True Detective Night Country brings horror, Indigenous trauma, and Jodi Foster
“You didn’t find her. You didn’t see the hate. You could see the disgust, the way they cut her…broken teeth, broken ribs. Then they cut out her tongue to shut her up. Wouldn’t have happened if she was white, though.”
5 years after its third season, HBO’s brooding anthology series “True Detective” returned this past weekend with the fourth entry subtitled “Night Country”, heralding a change of form and, perhaps, a much-needed sense of direction for the often good but more-often misaligned crime-drama.
“True Detective: Night Country” takes place in the snow-covered remote region of Alaska where the night stretches weeks at a time.
Outside the small town of Ennis, the all-male team of a mysterious research station vanishes, drawing the attention of the small-town police station led by the seen-it-all Chief of Police Liz Danvers (Jodie Foster) who discovers that the case could be linked to a years-unsolved murder of a young Indigenous activist which caused the rough-and-tumble former Chief of Police Evangeline Navarro (Kali Reis) to forsake her post to become a State Trooper.
The two jurisdictional colleagues/rivals come together to thaw out a chilling murder mystery that threatens to unravel both their lives as well as the entire community.
While “True Detective” dug deep into the brooding, fractured, contemplative natures of manhood, the difference between the series of old and the new and retooled “True Detective” can be found almost immediately from the opening theme song which swaps out the blues and indie/folk rock inspired hits of the previous three for Billy Eilish’s electronic and sinister 2019 track “Bury A Friend”.
“Night Country” owes as much to David Lynch’s original “Twin Peaks” and HBO’s own “True Detective”-inspired series “Mare of Eastown” as it does to its legacy.
This new take uses the familiar “two alike-but-different cops with trauma bond over a grizzly case” trope and injects the paranormal eccentricity of Lynch’s “Twin Peaks” with shades of Taylor Sheridan’s WIND RIVER and Amazon Prime’s under-the-radar dud “Three Pines” as well as continuing to shine the spotlight that has been cast on Indigenous stories popularized by FX’s “Rez Dogs” and this year’s KILLERS OF THE FLOWER MOON.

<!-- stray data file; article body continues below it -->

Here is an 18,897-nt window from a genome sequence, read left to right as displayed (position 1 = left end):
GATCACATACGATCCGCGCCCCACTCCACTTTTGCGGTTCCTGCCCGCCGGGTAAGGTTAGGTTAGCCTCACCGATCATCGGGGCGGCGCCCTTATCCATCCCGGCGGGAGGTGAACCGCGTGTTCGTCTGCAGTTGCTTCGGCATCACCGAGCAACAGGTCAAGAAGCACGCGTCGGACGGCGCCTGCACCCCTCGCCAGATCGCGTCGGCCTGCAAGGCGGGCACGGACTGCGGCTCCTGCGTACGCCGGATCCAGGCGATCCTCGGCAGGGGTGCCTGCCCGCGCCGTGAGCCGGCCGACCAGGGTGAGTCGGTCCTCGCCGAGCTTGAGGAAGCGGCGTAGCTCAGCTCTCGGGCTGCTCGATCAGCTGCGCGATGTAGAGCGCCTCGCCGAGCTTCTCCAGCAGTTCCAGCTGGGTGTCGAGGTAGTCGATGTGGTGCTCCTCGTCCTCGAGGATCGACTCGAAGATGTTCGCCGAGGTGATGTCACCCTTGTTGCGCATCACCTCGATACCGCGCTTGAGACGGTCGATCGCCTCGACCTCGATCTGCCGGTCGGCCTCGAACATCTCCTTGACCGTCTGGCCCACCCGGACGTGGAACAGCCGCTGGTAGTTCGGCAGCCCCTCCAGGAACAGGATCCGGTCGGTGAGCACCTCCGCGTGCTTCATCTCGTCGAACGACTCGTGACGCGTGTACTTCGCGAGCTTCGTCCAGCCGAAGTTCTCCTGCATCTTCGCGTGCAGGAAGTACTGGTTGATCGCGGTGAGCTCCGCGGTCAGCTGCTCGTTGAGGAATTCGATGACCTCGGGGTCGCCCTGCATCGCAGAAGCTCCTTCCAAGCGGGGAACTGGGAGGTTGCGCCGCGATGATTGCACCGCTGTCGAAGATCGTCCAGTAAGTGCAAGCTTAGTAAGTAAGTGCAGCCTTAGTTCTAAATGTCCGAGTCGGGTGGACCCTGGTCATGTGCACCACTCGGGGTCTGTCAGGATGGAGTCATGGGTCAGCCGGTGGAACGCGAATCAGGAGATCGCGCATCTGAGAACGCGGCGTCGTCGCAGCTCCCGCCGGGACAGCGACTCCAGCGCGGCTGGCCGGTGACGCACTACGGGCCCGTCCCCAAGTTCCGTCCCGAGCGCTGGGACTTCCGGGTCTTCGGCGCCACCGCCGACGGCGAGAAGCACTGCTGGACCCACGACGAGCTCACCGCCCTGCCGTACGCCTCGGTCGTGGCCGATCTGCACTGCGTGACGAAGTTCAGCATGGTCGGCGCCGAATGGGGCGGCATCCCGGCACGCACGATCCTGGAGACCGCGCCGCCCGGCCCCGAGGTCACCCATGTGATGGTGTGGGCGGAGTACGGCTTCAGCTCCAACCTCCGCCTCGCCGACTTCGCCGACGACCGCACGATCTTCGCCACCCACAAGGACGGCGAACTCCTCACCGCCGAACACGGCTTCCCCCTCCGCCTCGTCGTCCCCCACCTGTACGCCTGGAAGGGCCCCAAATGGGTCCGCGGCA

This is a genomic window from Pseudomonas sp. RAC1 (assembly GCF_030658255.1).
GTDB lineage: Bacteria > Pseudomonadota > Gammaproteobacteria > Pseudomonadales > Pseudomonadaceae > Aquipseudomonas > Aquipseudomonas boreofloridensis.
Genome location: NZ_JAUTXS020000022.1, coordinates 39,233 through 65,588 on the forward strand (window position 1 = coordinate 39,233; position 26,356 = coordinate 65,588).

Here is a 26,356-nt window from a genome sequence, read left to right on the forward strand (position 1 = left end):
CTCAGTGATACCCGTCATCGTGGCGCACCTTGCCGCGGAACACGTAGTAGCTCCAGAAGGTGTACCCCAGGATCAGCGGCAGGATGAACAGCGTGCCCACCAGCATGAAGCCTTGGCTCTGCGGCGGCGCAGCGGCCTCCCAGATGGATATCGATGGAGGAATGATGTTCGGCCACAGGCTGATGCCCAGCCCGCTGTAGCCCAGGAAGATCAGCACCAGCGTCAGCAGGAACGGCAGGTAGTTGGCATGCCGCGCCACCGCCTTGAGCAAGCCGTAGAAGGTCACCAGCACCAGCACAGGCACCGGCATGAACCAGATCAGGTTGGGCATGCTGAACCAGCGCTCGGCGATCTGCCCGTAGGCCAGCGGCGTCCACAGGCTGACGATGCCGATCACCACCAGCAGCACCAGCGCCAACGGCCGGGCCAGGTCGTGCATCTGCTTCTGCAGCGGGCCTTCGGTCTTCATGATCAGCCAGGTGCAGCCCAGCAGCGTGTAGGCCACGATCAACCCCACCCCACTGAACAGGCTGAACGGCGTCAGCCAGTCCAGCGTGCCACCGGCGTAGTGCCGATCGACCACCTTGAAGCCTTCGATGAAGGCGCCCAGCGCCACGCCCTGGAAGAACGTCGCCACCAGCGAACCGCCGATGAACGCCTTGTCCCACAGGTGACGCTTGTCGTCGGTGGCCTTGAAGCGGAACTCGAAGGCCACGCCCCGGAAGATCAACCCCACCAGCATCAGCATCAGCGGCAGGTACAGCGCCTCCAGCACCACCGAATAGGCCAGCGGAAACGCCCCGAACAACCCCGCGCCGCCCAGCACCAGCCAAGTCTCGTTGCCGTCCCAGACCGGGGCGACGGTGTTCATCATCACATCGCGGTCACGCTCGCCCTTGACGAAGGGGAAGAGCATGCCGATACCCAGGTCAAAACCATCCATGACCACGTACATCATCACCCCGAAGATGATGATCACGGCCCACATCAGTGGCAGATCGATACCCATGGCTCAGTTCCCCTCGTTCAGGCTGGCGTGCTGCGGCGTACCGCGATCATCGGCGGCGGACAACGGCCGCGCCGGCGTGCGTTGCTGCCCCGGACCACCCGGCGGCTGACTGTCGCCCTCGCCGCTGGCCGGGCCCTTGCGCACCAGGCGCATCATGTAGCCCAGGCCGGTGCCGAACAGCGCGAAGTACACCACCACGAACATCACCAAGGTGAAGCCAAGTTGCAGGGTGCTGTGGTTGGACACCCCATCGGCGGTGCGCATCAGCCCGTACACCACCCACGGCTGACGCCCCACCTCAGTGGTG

“Night Country”, off the bat, roots itself in the paranormal and mysterious while still showing the audience hints of what they come to expect from the “True Detective” tropes with Foster and Reis’s two cop characters.
Foster, a genre icon thanks to her role of Clarice Starling in SILENCE OF THE LAMBS, falls right into the role here with the grace and gravitas one would expect from an actor of her caliber. Her co-star Kali Reis is a professional boxer covered in tattoos and piercings including two dimple piercings that accent her hard-edge but still effeminate features. She looks as badass as she is, and we see that off the jump in this new series.
There is a lot to unpack alone in the first episode, especially where the shadowy research station is confirmed, and I’m sure theories online are already flying around.
As far as the content of the show, the role of the Alaskan-based Indigenous population seems to be integral to the tone and plot. That, likely, is thanks to Issa Lopez, a Mexican filmmaker, who pulls triple-weight here as the director, writer, and showrunner with “True Detective” architect Nic Pizzolatto as executive producer.
The influences here can be seen in Lopez’s directorial debut with 2017’s VUELVEN (TIGERS ARE NOT AFRAID) which deals with human trafficking, the treatment of women in Mexico, and communities torn apart by hate-fueled crimes with a paranormal twist.
The setting always plays a huge part in any “True Detective” entry from the eerie swamps of Lousiana so sticky and damp you could feel the show cling to your skins to the sun-drenched and seedy streets of Los Angeles where you could taste the cigarette smoke and drug residue in your gums to the poverty-ridden small towns of the Arkansas Ozarks where broken dreams lingered like an aftertaste on the sips of cold beer.
Here, Ennis, Alaska is glimpsed at in the first episode as a cold and desolate place that is as alive as any small town you might know. There is an immediate sense of familiarity, even in such a unique and far-removed location. The cops know everyone, a young man struggles with weighing his one job prospect and keeping his significant other and their son happy, and there is a prevalent sense that a racial divide is simmering just under the surface of it all.
“True Detective” as a must-see TV experience is back. Episode 1 is now streaming on Max, and new episodes air every Sunday on HBO at 8 p.m.
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